COVID-19 (Coronavirus) Outbreak: Our Recommendations

As the membership body for the homelessness and supported housing sector, our responsibility is to advise our members on how to prevent the spread of the virus, and to prepare for different scenarios that may occur. 

The COVID-19 (Coronavirus) outbreak presents specific risks to the homelessness sector. The people that our members support are in the high risk group, with long term conditions that mean, should the virus affect a member of staff, or someone experiencing homelessness including individuals who are sleeping rough, there could be severe consequences for services. 

Individuals living and sleeping in shared spaces such as hostels, night shelters, and day centres are at particular risk as they are unable to self-isolate, and services cannot close down as the people they support are then forced back to the streets, where they are at even greater risk. 

As the membership body for the homelessness and supported housing sector, our responsibility is to advise our members on how to prevent the spread of the virus, and to prepare for different scenarios that may occur. 

Our recommendations for action: 

  • Local areas ought to establish a homelessness and COVID-19 task force, including the police, housing, health, homelessness, people with lived experience, the wider voluntary sector, and other relevant stakeholders.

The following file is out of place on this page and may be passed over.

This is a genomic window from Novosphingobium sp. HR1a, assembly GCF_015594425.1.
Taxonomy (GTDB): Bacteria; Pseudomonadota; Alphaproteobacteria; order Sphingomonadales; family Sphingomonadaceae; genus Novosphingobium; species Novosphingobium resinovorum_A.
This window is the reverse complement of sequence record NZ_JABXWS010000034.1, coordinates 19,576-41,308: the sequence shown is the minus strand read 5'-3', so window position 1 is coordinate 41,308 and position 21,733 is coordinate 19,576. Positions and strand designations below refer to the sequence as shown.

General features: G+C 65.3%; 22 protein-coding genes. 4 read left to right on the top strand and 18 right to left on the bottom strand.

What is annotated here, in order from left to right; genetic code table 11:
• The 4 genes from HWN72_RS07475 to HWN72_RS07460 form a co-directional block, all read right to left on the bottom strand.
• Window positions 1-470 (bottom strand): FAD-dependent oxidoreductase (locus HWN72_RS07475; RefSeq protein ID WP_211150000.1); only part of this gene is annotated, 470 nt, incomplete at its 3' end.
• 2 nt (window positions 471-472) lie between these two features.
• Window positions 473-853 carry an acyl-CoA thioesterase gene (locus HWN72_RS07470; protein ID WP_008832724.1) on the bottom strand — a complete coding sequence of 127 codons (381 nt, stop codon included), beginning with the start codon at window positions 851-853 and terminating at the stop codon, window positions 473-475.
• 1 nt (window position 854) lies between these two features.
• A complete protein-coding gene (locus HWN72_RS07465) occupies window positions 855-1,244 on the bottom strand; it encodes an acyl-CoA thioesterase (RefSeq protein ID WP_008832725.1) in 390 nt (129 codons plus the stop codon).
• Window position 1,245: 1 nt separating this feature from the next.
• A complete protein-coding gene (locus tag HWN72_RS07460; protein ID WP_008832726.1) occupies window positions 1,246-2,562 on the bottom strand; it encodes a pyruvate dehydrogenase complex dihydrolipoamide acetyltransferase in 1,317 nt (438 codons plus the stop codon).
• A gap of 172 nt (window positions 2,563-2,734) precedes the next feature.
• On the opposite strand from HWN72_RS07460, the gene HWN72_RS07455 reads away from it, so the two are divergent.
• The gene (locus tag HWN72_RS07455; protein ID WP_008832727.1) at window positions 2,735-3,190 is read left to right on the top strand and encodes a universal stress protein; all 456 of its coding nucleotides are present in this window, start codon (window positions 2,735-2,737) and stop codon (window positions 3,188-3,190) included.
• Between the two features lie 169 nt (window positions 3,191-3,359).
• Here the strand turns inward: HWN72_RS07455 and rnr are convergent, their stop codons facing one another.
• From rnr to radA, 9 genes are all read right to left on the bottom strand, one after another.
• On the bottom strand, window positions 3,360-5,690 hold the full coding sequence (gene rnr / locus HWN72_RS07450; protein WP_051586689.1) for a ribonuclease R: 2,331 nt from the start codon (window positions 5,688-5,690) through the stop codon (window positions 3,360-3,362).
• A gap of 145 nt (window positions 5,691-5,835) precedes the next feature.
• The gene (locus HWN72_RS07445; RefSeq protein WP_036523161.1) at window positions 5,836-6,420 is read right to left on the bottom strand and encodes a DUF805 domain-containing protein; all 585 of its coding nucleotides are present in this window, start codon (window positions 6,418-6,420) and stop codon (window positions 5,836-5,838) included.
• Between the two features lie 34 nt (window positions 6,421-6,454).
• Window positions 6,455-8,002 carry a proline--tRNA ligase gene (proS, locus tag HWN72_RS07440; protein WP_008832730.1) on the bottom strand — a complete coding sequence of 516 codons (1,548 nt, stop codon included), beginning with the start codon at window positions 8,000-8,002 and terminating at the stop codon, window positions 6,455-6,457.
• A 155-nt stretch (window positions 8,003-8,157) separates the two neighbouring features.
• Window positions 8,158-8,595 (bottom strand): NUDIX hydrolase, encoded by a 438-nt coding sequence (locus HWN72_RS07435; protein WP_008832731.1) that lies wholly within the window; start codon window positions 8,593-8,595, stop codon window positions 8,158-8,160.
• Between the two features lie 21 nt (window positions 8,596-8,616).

• A local needs analysis should be undertaken, which includes the nature and location of homeless/rough sleeping cohorts; current intelligence on the demographic and the needs of current rough sleepers; the perceived risk in each of the main homelessness services (day centres, hostels and night shelters) including risk from staff and volunteers. This should include the numbers of people with no recourse to public funds in their area, as this is one of the groups that may be disproportionately affected. 
  • Services should be mindful that COVID-19 is more likely to enter the sector through staff than through clients, so it will be important that all local messaging by stakeholders avoids a focus on people using services as the source of any outbreak. Members can influence this locally. 
  • Services ought to establish a screening protocol for all staff, volunteers and others in regular contact with the service. At a minimum, outreach teams will need guidance on what to look for and training in what to do should they suspect the presence of COVID-19. 
  • A self-isolation protocol, and contingency plan should be developed, as well as a plan for priority treatment for rough sleepers found to have the virus who cannot self-isolate. 

We are providing our members with information and guidance as it becomes available, in order to support them with putting plans and practice in place to protect the people they support.